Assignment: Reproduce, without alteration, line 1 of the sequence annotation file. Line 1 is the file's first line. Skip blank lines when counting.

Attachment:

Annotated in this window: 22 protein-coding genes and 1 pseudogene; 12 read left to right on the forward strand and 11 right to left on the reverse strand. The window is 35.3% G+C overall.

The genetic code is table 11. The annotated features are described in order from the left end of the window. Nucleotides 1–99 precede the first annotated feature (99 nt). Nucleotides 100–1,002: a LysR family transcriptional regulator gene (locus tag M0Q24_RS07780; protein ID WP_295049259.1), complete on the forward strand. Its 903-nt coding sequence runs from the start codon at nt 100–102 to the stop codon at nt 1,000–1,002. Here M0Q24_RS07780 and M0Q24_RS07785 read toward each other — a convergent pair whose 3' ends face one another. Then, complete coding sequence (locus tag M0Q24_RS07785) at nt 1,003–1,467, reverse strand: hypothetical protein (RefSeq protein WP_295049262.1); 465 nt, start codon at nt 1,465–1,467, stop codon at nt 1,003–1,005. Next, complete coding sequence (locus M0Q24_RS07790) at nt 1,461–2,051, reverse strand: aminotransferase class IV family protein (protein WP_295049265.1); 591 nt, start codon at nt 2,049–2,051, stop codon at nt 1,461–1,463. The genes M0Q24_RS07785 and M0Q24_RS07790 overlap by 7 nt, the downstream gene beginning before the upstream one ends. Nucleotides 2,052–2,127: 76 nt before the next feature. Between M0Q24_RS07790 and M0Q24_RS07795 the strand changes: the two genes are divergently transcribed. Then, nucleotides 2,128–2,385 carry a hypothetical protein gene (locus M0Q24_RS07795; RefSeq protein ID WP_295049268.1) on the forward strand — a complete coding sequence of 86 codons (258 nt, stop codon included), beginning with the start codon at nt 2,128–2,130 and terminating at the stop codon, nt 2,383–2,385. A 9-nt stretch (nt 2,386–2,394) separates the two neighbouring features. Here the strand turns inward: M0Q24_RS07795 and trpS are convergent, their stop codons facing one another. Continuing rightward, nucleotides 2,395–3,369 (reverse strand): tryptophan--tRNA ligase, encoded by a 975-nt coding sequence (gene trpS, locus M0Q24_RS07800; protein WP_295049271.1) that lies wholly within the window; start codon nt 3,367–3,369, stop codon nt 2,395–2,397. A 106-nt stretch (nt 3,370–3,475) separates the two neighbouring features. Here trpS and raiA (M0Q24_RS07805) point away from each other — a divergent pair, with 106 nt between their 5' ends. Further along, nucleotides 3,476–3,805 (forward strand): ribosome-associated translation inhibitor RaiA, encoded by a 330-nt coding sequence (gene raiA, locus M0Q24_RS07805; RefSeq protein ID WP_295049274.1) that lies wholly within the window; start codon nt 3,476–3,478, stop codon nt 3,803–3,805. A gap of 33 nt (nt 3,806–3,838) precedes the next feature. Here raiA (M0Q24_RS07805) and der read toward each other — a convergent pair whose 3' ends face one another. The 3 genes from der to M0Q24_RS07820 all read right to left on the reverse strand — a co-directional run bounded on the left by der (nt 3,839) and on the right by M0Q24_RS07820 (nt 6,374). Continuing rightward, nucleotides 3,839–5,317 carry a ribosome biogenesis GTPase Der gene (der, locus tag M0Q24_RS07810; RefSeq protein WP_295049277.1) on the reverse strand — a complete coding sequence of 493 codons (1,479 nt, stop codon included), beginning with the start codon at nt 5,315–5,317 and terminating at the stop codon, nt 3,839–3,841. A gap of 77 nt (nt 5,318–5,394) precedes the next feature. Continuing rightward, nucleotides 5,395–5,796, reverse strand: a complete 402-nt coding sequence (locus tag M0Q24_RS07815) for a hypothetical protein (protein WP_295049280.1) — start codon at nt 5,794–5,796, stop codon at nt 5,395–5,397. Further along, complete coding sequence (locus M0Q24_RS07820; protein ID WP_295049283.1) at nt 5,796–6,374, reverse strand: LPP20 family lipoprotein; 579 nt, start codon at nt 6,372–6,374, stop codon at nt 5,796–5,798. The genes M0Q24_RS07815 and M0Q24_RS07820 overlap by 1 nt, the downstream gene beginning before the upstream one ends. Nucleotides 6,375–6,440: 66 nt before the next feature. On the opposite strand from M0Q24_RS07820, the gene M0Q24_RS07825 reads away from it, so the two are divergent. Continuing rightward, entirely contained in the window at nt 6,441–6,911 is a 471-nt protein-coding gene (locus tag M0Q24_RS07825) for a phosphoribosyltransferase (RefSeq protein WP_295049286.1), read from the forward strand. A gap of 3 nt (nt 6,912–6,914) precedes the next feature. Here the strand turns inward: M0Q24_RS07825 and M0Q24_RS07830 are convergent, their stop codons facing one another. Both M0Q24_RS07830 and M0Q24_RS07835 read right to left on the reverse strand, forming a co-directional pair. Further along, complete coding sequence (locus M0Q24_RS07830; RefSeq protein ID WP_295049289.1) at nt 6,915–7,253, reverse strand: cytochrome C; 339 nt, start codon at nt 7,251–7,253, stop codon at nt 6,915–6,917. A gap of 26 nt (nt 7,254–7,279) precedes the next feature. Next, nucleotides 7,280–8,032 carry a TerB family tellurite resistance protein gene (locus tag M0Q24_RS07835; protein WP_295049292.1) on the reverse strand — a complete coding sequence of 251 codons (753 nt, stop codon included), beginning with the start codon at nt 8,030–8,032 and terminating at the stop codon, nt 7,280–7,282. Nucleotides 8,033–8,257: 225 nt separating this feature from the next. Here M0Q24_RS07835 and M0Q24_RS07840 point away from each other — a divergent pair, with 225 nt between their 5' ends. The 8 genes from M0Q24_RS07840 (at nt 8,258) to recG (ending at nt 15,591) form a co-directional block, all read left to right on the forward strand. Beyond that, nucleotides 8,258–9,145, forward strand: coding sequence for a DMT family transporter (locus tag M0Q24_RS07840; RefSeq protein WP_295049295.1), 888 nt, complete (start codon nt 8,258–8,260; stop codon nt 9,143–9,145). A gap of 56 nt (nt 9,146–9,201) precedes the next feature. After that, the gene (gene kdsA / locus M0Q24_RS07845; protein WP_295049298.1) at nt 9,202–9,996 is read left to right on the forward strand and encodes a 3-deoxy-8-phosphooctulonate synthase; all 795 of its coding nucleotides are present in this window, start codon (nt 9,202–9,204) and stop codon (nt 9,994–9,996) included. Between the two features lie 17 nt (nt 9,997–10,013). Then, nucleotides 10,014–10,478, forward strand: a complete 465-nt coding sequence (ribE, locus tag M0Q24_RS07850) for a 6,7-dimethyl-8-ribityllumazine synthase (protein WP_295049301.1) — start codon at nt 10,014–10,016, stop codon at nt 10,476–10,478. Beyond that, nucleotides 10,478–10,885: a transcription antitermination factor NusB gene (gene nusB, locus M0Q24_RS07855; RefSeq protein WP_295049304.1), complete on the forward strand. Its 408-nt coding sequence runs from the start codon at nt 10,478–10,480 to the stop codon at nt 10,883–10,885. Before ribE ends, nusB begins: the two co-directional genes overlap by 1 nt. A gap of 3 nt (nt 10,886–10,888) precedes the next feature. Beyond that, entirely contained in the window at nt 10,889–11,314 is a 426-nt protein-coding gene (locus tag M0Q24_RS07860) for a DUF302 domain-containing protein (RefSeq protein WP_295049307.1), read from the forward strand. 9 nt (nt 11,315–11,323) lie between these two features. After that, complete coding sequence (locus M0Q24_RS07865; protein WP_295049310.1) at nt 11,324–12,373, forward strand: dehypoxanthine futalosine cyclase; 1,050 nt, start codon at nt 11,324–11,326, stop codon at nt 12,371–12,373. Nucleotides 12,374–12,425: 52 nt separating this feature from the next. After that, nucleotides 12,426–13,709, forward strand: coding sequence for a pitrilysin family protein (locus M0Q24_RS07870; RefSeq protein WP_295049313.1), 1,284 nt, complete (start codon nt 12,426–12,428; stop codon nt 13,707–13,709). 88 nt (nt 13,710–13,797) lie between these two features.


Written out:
Annotated in this window: 22 protein-coding genes and 1 pseudogene; 12 read left to right on the forward strand and 11 right to left on the reverse strand. The window is 35.3% G+C overall.